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Reports


Review carried out on 3 August 2019

During an annual regulatory review

We reviewed the information available to us about Hailey View Surgery on 3 August 2019. We did not find evidence of significant changes to the quality of service being provided since the last inspection. As a result, we decided not to inspect the surgery at this time. We will continue to monitor this information about this service throughout the year and may inspect the surgery when we see evidence of potential changes.

Review carried out on 9 May 2019

During an annual regulatory review

We reviewed the information available to us about Hailey View Surgery on 9 May 2019. We did not find evidence of significant changes to the quality of service being provided since the last inspection. As a result, we decided not to inspect the surgery at this time. We will continue to monitor this information about this service throughout the year and may inspect the surgery when we see evidence of potential changes.

Inspection carried out on 5 January 2016

During a routine inspection

Letter from the Chief Inspector of General Practice

We carried out an announced comprehensive inspection at Hailey View Surgery on 5 January 2016. Overall the practice is rated as good.

Our key findings across all the areas we inspected were as follows:

  • There was an open and transparent approach to safety and an effective system in place for reporting and recording significant events.
  • Risks to patients were assessed and well managed.
  • The practice had developed its own treatment templates to ensure staff assessed patients' needs and delivered care in line with current evidence based guidance.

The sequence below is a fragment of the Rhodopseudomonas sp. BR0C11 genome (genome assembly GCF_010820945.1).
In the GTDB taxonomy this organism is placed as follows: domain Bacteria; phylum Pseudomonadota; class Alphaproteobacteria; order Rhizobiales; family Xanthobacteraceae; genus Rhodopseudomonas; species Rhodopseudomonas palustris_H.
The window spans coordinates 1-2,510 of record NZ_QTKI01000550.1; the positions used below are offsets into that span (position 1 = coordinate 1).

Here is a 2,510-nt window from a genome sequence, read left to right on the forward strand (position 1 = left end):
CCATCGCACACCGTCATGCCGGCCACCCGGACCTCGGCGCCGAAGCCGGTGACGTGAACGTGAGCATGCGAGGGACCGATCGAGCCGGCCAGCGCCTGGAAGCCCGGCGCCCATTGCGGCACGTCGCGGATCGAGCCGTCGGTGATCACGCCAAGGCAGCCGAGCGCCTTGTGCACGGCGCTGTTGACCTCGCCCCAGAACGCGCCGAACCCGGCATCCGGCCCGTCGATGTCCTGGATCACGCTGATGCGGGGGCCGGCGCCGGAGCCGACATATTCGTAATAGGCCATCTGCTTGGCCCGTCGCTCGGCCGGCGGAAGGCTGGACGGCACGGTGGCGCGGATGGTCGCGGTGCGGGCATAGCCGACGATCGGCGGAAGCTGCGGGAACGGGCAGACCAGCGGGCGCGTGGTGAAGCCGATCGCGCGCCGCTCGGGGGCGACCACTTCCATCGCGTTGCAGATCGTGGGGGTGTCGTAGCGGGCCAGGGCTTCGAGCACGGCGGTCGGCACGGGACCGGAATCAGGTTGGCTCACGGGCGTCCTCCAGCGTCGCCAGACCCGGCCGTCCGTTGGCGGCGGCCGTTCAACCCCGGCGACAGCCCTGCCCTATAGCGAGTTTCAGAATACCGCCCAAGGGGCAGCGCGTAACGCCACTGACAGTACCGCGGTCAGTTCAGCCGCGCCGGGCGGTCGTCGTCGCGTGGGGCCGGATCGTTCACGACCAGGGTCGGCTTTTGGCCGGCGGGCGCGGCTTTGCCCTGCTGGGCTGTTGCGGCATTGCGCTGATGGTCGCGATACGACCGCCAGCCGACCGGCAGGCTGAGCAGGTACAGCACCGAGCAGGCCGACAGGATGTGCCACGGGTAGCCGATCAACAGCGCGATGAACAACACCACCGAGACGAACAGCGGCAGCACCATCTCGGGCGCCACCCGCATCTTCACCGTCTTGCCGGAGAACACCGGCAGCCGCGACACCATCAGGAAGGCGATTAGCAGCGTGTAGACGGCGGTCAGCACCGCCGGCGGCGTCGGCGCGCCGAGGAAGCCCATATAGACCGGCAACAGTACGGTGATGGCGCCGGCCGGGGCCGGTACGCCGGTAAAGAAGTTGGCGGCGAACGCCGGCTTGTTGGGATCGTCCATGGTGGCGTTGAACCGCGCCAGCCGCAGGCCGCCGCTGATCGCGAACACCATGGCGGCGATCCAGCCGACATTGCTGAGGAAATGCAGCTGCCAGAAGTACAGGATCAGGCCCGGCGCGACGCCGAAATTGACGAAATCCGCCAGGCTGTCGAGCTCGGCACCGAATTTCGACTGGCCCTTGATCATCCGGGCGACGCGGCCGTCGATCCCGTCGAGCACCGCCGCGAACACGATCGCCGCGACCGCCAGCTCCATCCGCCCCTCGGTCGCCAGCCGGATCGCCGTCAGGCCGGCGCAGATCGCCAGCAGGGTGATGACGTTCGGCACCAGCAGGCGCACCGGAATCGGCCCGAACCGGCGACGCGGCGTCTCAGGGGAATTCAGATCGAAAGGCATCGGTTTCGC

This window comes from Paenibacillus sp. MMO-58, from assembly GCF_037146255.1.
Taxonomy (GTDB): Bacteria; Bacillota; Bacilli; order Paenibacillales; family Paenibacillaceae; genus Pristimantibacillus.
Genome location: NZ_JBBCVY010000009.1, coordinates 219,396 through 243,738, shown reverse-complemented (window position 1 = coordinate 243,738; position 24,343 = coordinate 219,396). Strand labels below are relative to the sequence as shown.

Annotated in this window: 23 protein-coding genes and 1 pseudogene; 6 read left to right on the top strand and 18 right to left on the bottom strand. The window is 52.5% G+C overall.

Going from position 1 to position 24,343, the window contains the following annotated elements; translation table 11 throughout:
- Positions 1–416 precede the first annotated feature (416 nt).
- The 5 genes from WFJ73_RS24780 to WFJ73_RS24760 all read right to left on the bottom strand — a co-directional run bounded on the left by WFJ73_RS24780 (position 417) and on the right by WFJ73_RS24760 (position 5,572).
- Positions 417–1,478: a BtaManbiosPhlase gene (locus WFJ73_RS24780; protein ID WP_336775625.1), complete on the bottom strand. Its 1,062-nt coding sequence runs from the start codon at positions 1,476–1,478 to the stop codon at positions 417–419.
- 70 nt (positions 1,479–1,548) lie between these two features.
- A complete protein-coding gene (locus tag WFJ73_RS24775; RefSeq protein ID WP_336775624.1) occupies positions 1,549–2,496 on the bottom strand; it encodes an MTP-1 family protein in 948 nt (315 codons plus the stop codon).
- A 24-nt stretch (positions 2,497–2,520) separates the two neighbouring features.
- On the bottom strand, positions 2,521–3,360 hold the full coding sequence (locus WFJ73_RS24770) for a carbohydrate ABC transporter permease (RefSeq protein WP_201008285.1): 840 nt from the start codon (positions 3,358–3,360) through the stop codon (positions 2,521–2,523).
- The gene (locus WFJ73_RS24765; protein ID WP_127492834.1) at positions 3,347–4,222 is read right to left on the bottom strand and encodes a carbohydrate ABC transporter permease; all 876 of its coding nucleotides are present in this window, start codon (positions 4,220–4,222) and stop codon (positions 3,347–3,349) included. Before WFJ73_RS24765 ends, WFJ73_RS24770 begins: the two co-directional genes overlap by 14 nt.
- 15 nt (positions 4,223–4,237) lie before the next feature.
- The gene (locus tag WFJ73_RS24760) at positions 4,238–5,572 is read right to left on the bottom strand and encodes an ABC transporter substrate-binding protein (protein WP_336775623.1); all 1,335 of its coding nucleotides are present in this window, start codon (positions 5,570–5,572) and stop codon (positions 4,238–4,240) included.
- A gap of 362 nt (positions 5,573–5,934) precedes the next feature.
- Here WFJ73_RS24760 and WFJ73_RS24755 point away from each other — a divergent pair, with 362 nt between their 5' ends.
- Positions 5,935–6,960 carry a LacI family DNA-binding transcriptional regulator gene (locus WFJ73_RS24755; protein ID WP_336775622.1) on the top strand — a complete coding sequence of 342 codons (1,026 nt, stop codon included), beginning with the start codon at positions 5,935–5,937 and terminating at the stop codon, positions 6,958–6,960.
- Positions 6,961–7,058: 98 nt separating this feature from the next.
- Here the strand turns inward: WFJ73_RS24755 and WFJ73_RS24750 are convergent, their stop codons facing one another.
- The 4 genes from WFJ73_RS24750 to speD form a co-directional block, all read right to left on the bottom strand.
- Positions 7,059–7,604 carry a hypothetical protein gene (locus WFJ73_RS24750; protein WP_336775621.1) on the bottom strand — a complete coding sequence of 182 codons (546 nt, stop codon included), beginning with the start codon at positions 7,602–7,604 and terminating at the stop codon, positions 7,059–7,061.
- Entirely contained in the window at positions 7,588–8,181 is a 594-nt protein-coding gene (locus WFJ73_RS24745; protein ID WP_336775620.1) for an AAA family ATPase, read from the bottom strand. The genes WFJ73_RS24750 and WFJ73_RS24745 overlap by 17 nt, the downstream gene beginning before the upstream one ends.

• Staff had the skills, knowledge and experience to deliver effective care and treatment.
  • Patients said they were treated with compassion, dignity and respect and they were involved in their care and decisions about their treatment.
  • Information about services and how to complain was available and easy to understand.
  • The practice had adopted a system of all patients having a usual GP. This provided continuity of care and the GP took responsibility for all correspondence for these patients.
  • Urgent same day appointments were available in addition to telephone consultations and routine appointments which could be booked up to four weeks in advance.
  • The practice had good facilities and was well equipped to treat patients and meet their needs.
  • There was a clear leadership structure and staff felt supported by management. The practice proactively sought feedback from staff and patients, which it acted on.
  • the provider was aware of and complied with the requirements of the Duty of Candour.

The areas where the provider should make improvements are:

  • Ensure staff receive training in infection control at a level that is appropriate to their role.

  • Review the chaperone policy to include the outcome of the risk assessment regarding non-clinical members of staff performing chaperone duties.

  • Update the health and safety poster with details of the identified health and safety lead so staff know who to refer to.

Professor Steve Field CBE FRCP FFPH FRCGP

Chief Inspector of General Practice